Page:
Bitter Cold Is Just Beginning

Wind chill may drop below zero as coldest weather in 12 years hits North Texas

An Arctic cold front pushed into the Metroplex early Thursday morning, bringing bitterly cold weather and light precipitation into North Texas.

Temperatures are not expected to rise above freezing until Saturday afternoon, and the wind chill could dip below zero. North Texas will likely see wind chill factors near zero in the early morning hours Friday. A winter chill advisory is in effect until 10 a.m. Friday. Get a complete forecast here.

Some bridges and overpasses had thin layers of ice early Thursday morning, but the patchy ice disappeared with the afternoon sunshine.

Dallas Area Rapid Transit reported delays of up to 45 minutes from Mockingbird Station north because of ice on overhead power lines. There were also Blue Line delays around the Illinois Station because of local icing. Passengers were irate over being ordered off their trains and into the cold with little to no explanation. (Read more here about the weather-related DART delays.)

More than 225 school districts have closed or delayed starts Thursday, including Frisco, Keller, Northwest and HEB. (See a complete list of school delays and closings here.)

Crews across North Texas were out to keep motorists with car problems out of the cold. The Tarrant County Sheriff's Courtesy Patrol was on the lookout for stranded drivers. And Fort Worth police checked on people who may need help.

Gov. Rick Perry ordered the activation of the National Guard and other state resources as a precaution for any weather-related emergencies. More than 75 military personnel and three dozen high profile and other support vehicles were in place in Corsicana, Huntsville, Lufkin, Marshall and New Boston.

With the extreme winter weather, the Red Cross and local officials are advising North Texans to take precautions to stay safe and warm over the next few days, especially in their homes.

On Wednesday evening, hardware stores quickly sold out of some cold-weather supplies, including insulated covers for outdoor faucets and exposed pipes. Customers also crowded discount retailers such as Target for gloves, coats and other supplies. (Read more here about what people were buying.)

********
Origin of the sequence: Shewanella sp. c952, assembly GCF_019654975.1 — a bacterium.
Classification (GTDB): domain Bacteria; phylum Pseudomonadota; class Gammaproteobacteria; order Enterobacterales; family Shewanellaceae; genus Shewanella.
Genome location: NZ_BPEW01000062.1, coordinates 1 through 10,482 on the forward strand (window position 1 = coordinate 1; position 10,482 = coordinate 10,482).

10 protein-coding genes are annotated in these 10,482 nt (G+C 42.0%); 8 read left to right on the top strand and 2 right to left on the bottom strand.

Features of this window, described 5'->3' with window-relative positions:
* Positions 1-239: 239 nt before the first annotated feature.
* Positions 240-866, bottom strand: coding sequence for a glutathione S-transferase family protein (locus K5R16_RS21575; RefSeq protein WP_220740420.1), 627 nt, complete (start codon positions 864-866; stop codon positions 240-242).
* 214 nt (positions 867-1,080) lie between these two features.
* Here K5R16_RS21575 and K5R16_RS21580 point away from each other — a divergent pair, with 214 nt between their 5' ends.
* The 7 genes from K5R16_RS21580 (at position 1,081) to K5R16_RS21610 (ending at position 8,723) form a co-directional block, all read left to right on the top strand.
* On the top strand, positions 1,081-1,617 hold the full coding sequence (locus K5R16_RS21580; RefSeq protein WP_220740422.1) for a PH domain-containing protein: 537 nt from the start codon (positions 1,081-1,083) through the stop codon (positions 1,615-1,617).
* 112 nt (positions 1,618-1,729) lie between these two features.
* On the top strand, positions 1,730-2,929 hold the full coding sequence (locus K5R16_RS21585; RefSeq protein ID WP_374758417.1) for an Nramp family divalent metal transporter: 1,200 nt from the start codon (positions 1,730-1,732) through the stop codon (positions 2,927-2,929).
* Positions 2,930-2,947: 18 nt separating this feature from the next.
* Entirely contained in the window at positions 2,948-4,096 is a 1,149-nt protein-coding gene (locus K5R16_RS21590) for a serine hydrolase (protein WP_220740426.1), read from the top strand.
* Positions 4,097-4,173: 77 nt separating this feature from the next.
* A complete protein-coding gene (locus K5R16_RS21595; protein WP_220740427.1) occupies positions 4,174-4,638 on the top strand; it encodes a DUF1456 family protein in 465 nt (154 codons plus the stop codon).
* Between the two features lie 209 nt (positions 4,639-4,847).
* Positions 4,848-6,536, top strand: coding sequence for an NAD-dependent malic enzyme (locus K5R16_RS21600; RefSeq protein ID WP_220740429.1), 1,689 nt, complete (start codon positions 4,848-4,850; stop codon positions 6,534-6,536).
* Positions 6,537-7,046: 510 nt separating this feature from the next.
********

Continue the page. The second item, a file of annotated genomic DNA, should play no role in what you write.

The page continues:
The National Fire Protection Association states that heating equipment, like space heaters, are the No. 1 cause of home fires during December, January and February and the second-leading cause of home fires year-round. Most accidents involving space heaters are the result of human error -- heaters are placed too close to combustible material like drapes and furniture, or they have not been properly maintained. (Read more here about taking precautions during extremely cold weather.)


In Dallas on Wednesday, street services had sanding trucks and crews on standby and code compliance crews are looking for businesses or residents who may be violating city rules by running a sprinkler during inclement weather. Dallas Water Utilities also had repair crews on standby in the event of a water main break.

The Dallas Police Department activated a plan Wednesday to locate unsheltered homeless persons and take them to the Bridge, Dallas' homeless assistance center. (Read more here about Operation Code Blue.)

The Dallas ISD canceled all outdoor athletic activities from Thursday through Saturday due to the impending cold. In Fort Worth and Arlington, the school districts implemented plans to de-ice walkways, check plumbing and turn off sprinklers while warming buses and schools earlier to ensure frigid temperatures would not disrupt student instruction. (See a complete list of school delays and closings here)

"With temperatures below 21 degrees, we have crews that arrive at 4 a.m. to begin starting and warming the buses," said Mike Horsely, director of Fleet Operations for the Fort Worth Independent School District. "The biggest issue in cold weather is that diesel fuel thickens, but we don’t expect the cold to last long enough for that to be an issue."

Finally, don't forget your pets. Even animals that live outdoors most of the year should be brought inside during times of inclement weather.

"If you're cold, your outdoor pets are cold," said Jonnie England, director of Animal Advocacy for the Metroplex Animal Coalition. "The body temperature of dogs and cats is just a little higher than a human's, so even though they're wearing 'fur coats,' they're still going to suffer in weather this cold. If it's not feasible to bring the pets inside the house, at the very least, they should be set up in a draft-free garage or storage building with plenty of dry, clean bedding." (Read more about taking care of pets in extremely cold weather.)

Copyright AP - Associated Press
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